After breakfast, we boarded our coach for York via Chester. Upon your arrival in Chester, enjoy a short walking tour of this ancient English town with Roman roots and a well-preserved medieval center.
Around AD 60, the Romans expanded their empire in Britain to the banks of the Dee River, where Chester is located. The city today still displays the Roman layout, extending from the Cross, where a Roman fortress stood, to four city gates. In the Middle Ages, commerce on the Dee River, particularly with Ireland, enriched the town in the twelfth and 13th centuries. The prosperity of those times is still evident in one of Chester’s unique features: “the Rows,” a series of two-tiered shops along the ancient streets of the historic town center. Chester also holds a significant place in English cultural history as the town where, beginning in the 14th century, mystery plays (public theater depicting biblical events) were presented.
We walked through the city wall and found the remains of a Roman garden and amphitheatre.
We then walked on top of the walls for a ways. Here is the off the wall – nice name for a place right outside the wall.
and I am finally finding the tudor style.
Here is the Eastgate Clock Tower, which is reported to be the most photographed clock tower after Big Ben. The original gate was guarded by a timber tower which was replaced by a stone tower in the 2nd century, and this in turn was replaced probably in the 14th century. The present gateway dates from 1768 and is a three-arched sandstone structure which carries the walkway forming part of Chester city walls. In 1899 a clock was added to the top of the gateway to celebrate the diamond jubilee of Queen Victoria two years earlier.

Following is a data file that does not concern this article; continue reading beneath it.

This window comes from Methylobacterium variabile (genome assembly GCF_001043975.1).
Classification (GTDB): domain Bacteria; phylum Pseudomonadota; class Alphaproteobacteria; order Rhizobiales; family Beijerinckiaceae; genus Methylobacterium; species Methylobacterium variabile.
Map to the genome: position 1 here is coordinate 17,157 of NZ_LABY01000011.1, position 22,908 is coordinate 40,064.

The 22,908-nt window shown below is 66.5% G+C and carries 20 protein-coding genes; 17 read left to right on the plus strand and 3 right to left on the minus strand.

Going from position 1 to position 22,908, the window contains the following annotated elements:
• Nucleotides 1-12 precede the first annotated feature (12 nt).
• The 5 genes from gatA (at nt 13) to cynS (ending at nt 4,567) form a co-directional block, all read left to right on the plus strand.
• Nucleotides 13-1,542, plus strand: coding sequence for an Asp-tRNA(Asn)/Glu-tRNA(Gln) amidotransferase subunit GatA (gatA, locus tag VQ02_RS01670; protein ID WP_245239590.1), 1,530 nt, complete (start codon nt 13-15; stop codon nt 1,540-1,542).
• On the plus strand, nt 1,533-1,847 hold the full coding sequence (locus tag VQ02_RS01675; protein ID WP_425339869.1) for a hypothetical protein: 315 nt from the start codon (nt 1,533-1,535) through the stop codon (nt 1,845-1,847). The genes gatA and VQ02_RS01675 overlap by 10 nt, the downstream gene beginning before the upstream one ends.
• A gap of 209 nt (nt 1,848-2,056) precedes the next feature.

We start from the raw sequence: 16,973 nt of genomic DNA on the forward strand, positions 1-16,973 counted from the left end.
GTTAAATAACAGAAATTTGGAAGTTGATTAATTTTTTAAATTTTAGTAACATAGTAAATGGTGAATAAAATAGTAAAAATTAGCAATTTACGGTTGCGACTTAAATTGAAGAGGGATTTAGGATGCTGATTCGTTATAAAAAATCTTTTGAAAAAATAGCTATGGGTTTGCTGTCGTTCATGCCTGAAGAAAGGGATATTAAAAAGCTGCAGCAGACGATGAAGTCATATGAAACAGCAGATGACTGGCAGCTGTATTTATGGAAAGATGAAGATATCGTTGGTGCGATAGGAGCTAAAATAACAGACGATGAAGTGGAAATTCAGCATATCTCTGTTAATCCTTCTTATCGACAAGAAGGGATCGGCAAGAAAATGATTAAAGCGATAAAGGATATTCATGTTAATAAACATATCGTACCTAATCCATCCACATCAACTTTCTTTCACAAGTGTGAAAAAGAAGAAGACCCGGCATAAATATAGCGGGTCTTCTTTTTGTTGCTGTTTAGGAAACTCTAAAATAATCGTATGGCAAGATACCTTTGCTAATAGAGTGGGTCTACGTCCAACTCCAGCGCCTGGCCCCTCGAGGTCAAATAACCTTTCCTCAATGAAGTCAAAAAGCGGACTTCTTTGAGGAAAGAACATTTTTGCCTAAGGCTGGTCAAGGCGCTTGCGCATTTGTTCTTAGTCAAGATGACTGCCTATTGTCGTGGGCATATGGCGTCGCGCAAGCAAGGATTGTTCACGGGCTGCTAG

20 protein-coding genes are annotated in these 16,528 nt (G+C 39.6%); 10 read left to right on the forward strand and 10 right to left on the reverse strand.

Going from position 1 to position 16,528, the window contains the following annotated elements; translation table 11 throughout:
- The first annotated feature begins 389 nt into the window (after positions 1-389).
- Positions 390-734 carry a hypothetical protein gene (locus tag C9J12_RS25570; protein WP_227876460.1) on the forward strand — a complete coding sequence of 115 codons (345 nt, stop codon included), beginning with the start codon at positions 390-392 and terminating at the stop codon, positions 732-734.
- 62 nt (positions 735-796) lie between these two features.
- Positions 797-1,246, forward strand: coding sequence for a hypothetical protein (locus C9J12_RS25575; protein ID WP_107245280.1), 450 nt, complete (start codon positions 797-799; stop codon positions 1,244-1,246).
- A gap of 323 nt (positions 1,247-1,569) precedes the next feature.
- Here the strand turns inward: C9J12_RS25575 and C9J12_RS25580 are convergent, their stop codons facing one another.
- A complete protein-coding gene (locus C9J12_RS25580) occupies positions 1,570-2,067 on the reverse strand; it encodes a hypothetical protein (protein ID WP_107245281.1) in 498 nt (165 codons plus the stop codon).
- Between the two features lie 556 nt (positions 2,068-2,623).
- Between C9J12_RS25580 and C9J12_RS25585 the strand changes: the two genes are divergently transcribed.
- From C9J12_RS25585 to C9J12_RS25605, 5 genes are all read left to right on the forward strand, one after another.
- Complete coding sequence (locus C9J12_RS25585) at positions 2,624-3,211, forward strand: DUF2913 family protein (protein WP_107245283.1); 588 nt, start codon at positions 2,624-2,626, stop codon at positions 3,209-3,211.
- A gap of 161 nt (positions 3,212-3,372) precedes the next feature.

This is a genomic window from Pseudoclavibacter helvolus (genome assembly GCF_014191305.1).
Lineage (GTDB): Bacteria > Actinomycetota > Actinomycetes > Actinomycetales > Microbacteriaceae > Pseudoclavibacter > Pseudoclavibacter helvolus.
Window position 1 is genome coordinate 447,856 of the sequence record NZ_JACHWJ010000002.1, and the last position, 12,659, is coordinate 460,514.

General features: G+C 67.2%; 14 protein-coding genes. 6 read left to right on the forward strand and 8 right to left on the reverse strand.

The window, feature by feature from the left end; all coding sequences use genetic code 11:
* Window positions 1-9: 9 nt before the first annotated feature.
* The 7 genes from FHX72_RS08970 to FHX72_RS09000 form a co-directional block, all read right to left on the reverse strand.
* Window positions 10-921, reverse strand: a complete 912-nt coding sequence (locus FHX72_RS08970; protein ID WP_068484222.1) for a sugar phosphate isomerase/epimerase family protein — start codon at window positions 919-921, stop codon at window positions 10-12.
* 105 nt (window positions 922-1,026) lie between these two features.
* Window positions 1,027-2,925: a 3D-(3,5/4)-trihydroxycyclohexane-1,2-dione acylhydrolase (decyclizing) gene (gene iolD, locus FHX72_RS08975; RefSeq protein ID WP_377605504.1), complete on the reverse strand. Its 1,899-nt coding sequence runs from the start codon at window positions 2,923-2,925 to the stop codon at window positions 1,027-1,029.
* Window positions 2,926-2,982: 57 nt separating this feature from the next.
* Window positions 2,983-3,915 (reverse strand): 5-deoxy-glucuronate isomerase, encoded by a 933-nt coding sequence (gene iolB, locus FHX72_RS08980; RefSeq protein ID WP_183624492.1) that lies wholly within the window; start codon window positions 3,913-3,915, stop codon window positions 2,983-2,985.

We walked by the Chester Cathedral. and this statue was in front of the cathedral.
and we walked through a shopping center – and well some things were calling to me, but I was satisfied by just taking a photo. My stomach was not happy with me – it wanted some.
This lion is on top of a large concrete tower. I found this regarding its history. – The most interesting detail of this otherwise unlovely car park of 1971 is the figure of a lion at its highest point. This site was originally occupied by the 19th-century Lion Brewery, and following its demolition a home was sought for its lion sculpture.
As we boarded our coach – we saw this group of young Roman soldiers marching down the street towards the Amphitheatre.
We then continued on to York.